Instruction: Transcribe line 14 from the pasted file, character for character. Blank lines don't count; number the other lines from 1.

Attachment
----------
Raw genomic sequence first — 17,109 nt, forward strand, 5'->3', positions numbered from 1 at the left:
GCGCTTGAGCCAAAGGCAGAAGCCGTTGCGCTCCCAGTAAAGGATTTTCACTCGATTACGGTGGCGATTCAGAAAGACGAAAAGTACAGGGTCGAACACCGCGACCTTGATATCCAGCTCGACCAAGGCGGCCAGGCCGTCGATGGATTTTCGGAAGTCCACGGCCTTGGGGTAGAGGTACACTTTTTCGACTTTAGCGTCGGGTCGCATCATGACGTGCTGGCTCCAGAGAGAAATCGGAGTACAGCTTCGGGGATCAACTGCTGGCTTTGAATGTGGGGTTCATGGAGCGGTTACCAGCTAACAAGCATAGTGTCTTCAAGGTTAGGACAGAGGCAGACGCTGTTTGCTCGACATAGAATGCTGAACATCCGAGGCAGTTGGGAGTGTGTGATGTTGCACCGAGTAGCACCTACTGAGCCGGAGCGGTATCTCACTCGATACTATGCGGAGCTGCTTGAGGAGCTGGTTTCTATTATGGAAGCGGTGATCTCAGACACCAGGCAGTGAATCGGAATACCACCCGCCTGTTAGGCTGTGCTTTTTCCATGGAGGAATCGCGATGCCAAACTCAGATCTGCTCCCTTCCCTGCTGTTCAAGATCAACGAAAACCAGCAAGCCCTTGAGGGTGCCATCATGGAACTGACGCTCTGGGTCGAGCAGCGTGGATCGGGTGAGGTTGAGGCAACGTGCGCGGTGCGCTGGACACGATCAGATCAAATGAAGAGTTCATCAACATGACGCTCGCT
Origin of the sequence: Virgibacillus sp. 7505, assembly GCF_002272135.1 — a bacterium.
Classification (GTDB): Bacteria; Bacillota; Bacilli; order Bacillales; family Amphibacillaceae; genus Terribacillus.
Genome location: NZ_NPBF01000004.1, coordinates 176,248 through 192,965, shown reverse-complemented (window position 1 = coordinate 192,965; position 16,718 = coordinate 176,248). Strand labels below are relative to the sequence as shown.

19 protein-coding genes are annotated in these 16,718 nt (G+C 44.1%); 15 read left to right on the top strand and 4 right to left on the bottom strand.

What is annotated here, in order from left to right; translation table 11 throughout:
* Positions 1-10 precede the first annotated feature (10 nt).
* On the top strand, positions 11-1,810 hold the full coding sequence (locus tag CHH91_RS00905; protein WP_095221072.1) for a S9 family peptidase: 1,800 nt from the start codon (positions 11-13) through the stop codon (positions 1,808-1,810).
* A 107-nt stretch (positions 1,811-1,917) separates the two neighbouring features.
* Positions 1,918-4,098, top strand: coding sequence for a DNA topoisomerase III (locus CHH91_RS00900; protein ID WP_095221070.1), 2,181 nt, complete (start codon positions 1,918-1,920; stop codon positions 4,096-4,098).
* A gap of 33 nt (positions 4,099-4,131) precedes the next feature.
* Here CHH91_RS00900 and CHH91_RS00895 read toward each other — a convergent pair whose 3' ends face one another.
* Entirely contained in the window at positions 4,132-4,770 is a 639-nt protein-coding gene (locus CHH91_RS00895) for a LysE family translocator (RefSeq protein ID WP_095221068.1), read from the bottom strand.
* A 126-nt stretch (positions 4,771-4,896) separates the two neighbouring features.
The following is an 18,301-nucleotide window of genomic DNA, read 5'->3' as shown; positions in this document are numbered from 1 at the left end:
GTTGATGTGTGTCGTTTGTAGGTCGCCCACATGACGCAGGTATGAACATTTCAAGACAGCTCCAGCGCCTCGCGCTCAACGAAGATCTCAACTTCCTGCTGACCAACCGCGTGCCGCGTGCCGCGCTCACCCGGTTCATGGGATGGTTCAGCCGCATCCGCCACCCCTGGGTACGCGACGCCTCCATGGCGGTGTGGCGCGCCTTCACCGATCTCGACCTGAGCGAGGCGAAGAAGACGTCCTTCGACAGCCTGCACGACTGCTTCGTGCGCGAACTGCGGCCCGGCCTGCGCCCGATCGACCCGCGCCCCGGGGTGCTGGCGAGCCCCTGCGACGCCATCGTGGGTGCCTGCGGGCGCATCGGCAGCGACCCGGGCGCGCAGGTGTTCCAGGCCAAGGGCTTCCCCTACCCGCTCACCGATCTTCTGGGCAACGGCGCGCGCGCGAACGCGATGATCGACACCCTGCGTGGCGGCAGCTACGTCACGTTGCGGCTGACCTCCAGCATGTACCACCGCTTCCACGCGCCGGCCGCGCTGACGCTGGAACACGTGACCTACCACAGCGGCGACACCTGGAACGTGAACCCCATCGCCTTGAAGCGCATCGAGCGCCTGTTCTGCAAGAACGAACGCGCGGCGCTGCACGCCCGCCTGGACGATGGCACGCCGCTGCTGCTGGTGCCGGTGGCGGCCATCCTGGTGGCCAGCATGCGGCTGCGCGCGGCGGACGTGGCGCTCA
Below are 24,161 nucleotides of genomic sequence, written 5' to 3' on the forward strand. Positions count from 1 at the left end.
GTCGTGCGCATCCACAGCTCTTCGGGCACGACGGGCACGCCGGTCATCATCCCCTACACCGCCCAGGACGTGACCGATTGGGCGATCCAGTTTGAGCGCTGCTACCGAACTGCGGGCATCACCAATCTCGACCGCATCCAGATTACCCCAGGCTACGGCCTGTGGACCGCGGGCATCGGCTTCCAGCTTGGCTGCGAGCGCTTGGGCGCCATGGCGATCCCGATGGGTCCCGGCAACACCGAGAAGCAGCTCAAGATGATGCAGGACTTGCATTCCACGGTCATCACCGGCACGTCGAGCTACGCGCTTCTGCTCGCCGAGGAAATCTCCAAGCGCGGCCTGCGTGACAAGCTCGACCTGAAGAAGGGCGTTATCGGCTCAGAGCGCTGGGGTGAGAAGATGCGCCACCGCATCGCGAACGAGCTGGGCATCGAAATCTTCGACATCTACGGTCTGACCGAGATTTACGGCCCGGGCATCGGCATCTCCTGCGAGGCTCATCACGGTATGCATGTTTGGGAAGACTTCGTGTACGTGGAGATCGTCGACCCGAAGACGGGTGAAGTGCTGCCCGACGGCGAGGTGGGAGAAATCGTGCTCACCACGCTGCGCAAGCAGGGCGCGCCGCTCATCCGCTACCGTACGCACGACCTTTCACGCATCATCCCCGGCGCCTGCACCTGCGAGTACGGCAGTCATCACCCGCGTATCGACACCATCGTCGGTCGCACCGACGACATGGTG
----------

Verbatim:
* Entirely contained in the window at positions 4,132-4,770 is a 639-nt protein-coding gene (locus CHH91_RS00895) for a LysE family translocator (RefSeq protein ID WP_095221068.1), read from the bottom strand.